A French prosecutor said Saturday that the top suspect in the November terrorist attacks that killed 130 people in Paris planned to blow himself up outside a soccer stadium, but changed his mind.
Salah Abdeslam was released from a Brussels hospital and taken to prison Saturday, a day after he and a suspected accomplice were shot during the police raid that captured them.
French prosecutor Francios Molins said Abdeslam's statement that he had backed down from killing himself at the stadium had to be taken with caution. He said Abdeslam was seen in a section of Paris that was not attacked that night.
Abdeslam's lawyer, Sven Mary, said his client was cooperating with Belgian police but would fight extradition to France.
The international police agency Interpol urged governments to be extra vigilant at their borders, saying Abdeslam's accomplices might try to flee Europe.
Interpol recommended that border control agents look out for stolen passports and faked travel documents.
French President Francois Hollande said the investigation revealed that many more people were involved in the attacks than authorities originally believed. He said the network spanned several countries.
After an emergency defense council meeting in Paris on Saturday, French Interior Minister Bernard Cazeneuve called Abdeslam's capture an important blow against Islamic State in Europe.
WATCH: Video footage of Salah Abdeslam's capture in Brussels
"Currently in police custody with four individuals, Salah Abdeslam will have to answer to French justice for his acts," Cazeneuve said. "The demand for justice is what all the families of the victims are waiting for, along with all other French citizens. The government is determined to get to the bottom of what happened."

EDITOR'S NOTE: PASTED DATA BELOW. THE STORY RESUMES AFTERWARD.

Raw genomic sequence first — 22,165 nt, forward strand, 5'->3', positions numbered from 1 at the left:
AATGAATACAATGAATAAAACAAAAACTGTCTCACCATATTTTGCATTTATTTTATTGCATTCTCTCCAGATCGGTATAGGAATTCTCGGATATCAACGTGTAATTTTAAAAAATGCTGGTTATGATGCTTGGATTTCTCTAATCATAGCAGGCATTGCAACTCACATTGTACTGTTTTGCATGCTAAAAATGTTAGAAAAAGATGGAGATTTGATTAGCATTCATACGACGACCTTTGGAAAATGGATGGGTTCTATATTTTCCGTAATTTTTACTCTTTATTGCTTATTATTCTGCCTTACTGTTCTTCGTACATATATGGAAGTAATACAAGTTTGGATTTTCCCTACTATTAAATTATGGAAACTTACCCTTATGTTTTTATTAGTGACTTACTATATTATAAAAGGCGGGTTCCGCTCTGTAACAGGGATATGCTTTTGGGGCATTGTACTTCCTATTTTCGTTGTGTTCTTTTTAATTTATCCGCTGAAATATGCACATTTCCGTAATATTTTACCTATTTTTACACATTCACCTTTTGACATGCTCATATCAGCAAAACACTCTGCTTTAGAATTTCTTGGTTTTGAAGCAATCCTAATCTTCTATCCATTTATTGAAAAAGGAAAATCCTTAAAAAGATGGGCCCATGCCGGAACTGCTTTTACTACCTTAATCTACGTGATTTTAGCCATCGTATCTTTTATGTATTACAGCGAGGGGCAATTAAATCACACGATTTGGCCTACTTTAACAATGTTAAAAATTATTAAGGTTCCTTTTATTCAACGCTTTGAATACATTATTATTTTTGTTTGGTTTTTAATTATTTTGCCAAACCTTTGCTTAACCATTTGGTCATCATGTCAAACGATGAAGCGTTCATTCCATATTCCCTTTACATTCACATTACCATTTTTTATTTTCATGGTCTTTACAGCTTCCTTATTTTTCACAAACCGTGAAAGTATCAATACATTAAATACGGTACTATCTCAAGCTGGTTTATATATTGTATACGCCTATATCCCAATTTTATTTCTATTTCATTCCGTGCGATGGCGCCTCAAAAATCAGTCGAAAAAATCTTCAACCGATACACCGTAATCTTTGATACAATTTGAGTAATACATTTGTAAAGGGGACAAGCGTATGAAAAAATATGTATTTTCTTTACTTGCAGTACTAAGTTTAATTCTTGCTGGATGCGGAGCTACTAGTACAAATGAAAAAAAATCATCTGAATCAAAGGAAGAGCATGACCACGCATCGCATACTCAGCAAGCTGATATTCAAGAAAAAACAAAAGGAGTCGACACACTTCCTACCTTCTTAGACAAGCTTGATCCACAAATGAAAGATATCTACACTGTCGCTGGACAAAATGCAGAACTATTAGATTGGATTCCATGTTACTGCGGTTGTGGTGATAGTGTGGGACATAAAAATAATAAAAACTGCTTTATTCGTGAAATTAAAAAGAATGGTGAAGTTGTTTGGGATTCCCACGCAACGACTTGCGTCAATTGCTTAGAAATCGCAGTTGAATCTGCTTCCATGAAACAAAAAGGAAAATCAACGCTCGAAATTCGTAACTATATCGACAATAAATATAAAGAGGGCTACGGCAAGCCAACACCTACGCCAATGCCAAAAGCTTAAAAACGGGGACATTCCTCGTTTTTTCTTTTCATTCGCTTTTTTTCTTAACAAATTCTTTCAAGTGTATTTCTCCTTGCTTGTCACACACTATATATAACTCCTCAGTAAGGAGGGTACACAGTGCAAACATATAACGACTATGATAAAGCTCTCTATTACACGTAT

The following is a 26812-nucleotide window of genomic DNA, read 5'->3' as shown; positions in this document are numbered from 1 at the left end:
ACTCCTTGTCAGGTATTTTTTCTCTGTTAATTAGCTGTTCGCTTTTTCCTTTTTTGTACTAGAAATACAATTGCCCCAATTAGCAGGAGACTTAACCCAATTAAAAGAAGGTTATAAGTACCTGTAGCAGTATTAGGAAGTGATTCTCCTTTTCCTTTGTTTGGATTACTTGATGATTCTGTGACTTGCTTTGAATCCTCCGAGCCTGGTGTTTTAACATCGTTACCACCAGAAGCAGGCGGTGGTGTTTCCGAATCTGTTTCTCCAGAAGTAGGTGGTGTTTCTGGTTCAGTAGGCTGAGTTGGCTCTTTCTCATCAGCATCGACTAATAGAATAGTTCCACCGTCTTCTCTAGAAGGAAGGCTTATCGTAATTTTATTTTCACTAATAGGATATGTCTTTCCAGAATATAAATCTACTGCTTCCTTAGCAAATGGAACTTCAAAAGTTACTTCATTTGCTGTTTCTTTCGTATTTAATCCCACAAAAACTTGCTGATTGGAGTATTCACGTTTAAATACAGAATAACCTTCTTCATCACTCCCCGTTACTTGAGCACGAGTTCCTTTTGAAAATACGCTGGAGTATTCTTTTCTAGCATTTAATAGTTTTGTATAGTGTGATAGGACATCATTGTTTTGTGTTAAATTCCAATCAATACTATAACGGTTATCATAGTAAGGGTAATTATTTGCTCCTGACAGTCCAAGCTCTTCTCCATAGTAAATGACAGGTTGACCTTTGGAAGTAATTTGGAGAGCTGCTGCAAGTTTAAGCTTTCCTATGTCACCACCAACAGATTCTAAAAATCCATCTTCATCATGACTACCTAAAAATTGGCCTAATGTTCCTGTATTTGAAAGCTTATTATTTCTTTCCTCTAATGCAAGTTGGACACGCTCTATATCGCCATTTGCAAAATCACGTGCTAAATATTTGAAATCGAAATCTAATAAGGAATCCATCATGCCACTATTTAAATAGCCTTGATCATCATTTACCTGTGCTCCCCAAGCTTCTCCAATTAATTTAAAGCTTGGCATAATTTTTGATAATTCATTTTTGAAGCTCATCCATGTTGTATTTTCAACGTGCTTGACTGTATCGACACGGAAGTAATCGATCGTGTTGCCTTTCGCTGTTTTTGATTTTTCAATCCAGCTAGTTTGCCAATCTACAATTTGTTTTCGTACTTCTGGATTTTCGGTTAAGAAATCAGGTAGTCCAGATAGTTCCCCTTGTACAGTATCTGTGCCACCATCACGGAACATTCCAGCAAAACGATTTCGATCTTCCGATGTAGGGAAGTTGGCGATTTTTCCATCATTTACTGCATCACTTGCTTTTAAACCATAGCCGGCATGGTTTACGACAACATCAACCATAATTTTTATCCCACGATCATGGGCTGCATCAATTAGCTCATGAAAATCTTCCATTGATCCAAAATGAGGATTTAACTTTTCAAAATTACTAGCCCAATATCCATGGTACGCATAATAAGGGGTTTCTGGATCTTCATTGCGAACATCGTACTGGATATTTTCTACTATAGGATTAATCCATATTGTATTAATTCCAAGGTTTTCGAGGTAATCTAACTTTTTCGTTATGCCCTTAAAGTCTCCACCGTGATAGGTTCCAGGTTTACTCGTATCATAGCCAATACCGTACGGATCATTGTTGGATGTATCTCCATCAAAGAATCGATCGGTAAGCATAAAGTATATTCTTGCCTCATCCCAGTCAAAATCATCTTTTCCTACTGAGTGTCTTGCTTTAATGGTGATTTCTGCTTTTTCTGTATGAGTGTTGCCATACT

He said the threat level in France remained extremely high and the country “must maintain the vigilance in proportion to the threat level."
Belgian Prime Minister Charles Michel called Friday's capture of Abdeslam "an important result in the battle for democracy."
Police captured Abdeslam in the Molenbeek area of Brussels after a four-month manhunt. Three other people were arrested during Friday’s raid. Prosecutors identified them as members of a family that had hid Abdeslam.
Abdeslam's exact whereabouts between the November 13 terror attack and this week were unclear. But police became certain he was in Brussels when they found evidence during a raid on another house while hunting for another suspect.
Abdeslam is suspected of helping others plot the attacks in Paris, including renting rooms for the terrorists and buying explosives.
Multiple targets were struck, including a concert hall, cafes and the soccer stadium.
Islamic State claimed responsibility, and Abdeslam's brother was among the suicide bombers. The attacks were prepared and coordinated, in part, in Brussels.
Eleven people have been arrested and charged in Belgium in connection with the killings. Eight are behind bars.
Paris Assailants, Suspects Where Are They Now?
Name: Salah Abdeslam
Background: French national born in Belgium
Investigation: Considered eighth attacker; believed to be driver of car outside the Bataclan
Name: Abdelhamid Abaaoud
Background: Belgian of Moroccan origin
Investigation: Ringleader of Paris attacks
Name: Ibrahim Abdeslam
Background: French citizen
Investigation: Suicide bomber at cafe on Boulevard Voltaire; brother of Salah Abdeslam
Name: Samy Amimour
Background: Born in Paris
Investigation: One of three suicide bombers at Bataclan concert hall
Name: Bilal Hadfi
Background: Nationality unknown, living in Belgium prior to attacks
Investigation: One of three suicide bombers at soccer stadium
Name: Ismael Omar Mostefai
Background: Chartres, France
Investigation: Suicide bomber at Bataclan concert hall
Name: Ahmad al Muhammad (falsified name)
Background: Unknown; emergency passport said he was from Syria
Investigation: Suicide bomber at soccer stadium; emergency passport found on his body
Investigation: Suicide bomber at soccer stadium; carried falsified Turkish passport
Investigation: Suicide bomber at Bataclan concert hall; has not yet been identified